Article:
Figure S2: Comparison between the preprocessed curvature map and the linearized version. The denoised curvature map of an entire crumpled sheet with three enlarged insets (a-c) for better visibility. Red and blue are creases retained after the Radon-based denoising, green and orange are the linearized representation.

Appendix S-II In silico generation of flat-folding data

A custom code was written in C++ to simulate flat folding. The code makes use of the Voro++ software library Rycroft (2009), which provides routines for fast manipulation of polygons. To begin, the sheet is represented as a single square. To simulate a simple flat fold on a given chord, the square is cut into two polygons, and one polygon is reflected about the chord. Subsequent flat folds are simulated by taking the collection of polygons representing the folded sheet, cutting them by a given chord, and reflecting those on one side about the chord. Throughout the process, each polygon keeps track of an affine transformation from its current configuration back to its position in the original square sheet. By transforming all polygons back to the original sheet, the flat folding map of valleys and ridges can be constructed. The code can also simulate inward folds where a ray is selected and the sheet is pinched in along this ray. For computational efficiency, the code computes a bounding circle during the folding process, whereby the collection of polygons representing the folded sheet is wholly within the circle.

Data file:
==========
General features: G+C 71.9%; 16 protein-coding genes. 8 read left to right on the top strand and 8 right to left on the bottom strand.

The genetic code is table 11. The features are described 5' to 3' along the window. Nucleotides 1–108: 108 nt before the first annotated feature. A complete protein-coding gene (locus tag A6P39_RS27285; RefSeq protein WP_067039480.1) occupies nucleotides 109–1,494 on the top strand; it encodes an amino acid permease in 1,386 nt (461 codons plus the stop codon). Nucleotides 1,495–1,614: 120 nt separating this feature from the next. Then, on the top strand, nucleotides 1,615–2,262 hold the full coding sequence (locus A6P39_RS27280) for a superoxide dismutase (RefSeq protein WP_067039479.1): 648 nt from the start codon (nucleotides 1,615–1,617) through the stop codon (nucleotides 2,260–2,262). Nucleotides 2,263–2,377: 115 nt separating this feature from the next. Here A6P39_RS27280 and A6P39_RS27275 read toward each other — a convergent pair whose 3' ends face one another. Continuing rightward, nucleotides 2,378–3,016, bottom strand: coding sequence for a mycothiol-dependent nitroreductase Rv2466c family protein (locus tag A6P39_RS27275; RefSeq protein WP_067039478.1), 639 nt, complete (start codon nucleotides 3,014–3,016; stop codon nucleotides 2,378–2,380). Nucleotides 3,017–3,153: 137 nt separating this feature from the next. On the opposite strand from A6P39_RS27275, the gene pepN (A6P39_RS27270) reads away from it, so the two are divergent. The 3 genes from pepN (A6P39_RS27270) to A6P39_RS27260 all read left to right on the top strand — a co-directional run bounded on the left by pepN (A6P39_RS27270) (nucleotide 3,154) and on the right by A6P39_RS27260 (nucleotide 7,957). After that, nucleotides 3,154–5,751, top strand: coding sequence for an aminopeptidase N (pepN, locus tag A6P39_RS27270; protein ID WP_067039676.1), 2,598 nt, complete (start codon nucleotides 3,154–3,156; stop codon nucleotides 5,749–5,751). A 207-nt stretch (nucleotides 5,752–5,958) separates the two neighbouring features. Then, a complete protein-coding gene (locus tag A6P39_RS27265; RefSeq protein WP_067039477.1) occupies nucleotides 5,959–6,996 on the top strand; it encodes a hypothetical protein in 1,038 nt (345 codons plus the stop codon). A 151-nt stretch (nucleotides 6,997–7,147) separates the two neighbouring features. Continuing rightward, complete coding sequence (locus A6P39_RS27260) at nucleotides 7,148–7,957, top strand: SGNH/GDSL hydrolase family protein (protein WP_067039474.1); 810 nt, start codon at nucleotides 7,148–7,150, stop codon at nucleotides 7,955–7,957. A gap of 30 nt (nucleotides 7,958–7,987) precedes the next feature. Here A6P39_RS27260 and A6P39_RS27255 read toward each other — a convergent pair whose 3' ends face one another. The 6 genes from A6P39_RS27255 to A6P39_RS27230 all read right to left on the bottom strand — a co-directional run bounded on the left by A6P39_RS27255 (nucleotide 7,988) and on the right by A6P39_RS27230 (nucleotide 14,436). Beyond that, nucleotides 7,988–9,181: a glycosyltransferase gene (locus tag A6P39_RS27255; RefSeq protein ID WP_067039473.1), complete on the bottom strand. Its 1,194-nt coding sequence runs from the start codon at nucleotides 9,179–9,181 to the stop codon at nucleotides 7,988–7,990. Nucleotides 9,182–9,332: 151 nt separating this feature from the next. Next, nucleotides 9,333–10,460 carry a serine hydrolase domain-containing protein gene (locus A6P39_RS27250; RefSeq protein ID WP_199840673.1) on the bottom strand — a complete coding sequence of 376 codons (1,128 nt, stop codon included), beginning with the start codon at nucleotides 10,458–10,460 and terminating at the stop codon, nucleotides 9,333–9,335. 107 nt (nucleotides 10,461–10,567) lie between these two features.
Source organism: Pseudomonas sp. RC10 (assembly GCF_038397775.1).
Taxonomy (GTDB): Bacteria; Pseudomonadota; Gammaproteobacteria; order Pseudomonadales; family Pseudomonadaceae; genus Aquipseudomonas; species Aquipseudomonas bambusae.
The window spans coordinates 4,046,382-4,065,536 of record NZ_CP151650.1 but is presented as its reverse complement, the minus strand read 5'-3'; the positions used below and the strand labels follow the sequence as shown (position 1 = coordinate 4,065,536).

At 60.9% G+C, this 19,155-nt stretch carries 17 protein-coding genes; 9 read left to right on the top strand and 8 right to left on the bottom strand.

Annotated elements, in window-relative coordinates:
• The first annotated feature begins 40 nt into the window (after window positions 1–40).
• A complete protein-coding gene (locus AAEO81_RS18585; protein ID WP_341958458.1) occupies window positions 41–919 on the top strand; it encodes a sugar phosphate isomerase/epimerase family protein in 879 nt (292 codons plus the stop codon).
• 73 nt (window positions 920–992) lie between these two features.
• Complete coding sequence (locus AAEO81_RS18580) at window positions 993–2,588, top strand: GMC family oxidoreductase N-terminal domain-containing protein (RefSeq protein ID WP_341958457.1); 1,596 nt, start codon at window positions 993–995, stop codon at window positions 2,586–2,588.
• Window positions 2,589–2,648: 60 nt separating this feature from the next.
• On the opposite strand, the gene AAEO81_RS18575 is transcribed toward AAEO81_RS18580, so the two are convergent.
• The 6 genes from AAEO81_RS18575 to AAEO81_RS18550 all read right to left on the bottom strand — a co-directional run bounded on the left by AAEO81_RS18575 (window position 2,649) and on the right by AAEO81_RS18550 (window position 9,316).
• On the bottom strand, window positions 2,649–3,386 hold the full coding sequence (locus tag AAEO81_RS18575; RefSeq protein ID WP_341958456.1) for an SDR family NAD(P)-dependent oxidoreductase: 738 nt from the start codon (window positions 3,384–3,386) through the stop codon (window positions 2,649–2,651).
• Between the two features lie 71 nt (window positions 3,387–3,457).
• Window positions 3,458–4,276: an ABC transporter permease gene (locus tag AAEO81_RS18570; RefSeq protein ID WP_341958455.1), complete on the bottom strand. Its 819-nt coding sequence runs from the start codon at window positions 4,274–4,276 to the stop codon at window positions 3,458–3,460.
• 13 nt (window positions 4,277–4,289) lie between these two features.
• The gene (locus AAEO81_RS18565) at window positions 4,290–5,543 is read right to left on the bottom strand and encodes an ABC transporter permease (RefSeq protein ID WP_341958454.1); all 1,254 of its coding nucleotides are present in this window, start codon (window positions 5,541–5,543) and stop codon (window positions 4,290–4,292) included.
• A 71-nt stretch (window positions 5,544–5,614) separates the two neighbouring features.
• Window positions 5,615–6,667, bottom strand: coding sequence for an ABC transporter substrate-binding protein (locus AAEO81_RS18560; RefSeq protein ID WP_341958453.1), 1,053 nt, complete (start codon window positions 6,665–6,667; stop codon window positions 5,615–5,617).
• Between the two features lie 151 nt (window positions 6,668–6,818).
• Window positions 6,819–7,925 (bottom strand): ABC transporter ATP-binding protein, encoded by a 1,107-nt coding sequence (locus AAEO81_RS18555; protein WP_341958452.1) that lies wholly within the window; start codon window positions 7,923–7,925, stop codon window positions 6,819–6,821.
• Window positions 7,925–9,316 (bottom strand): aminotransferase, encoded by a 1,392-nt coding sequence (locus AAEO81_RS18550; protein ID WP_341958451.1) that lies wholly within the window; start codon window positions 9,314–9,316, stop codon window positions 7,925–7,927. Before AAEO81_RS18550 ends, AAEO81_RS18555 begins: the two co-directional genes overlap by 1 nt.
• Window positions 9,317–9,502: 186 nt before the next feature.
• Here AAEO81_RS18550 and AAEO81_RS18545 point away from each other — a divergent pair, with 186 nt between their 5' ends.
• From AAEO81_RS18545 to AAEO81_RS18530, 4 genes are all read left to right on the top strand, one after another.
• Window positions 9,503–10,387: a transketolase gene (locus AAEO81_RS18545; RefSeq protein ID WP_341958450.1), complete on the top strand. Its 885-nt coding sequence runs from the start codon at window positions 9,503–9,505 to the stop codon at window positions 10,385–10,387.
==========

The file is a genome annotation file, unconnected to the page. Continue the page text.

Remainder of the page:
While folding along a given chord is strictly well-defined, there is no natural way to draw a random chord from a distribution (e.g. Bertrand’s paradox in probability theory) and a choice must be made regarding the way a chord is drawn. Our choice is the following: A fold is determined by a straight line in and therefore can be parameterized by its angle and offset. At each iteration the angle is drawn uniformly in the range radians and the offset uniformly over the bounding circle. If the chosen fold line does not actually create a fold (because the line misses all polygons) then a new angle and displacement are chosen and so forth. For inward folds, we first choose a point uniformly inside the bounding circle, then determine if the point is inside any polygon; if not, we keep choosing new points until we find one that is. We then choose a random orientation for the ray from this point and two random angles and uniformly from for the first two folded segments that are counter-clockwise from the ray, after which the remaining two angles at the point are given by and .

Our data set was generated by folding the sheet times, where is chosen uniformly in the range from 7 to 15. Each fold has a random sign (ridge or valley) with equal probability. For each sheet, the probability of inward folds was chosen uniformly over the range . Figure S1 shows a selection of generated crease patterns.

Figure S3: Prediction on a sheet that was crumpled 16 times. The prediction is shown in blue for a given set of valleys (black). The true creases are overlaid in red. The first 16 of the 17 experiments are shown, the 17th experiment is very similar to the 16th. Confusion matrices for 8 of the 16 matrices are shown in the right. The color corresponds to the outline of the matrix.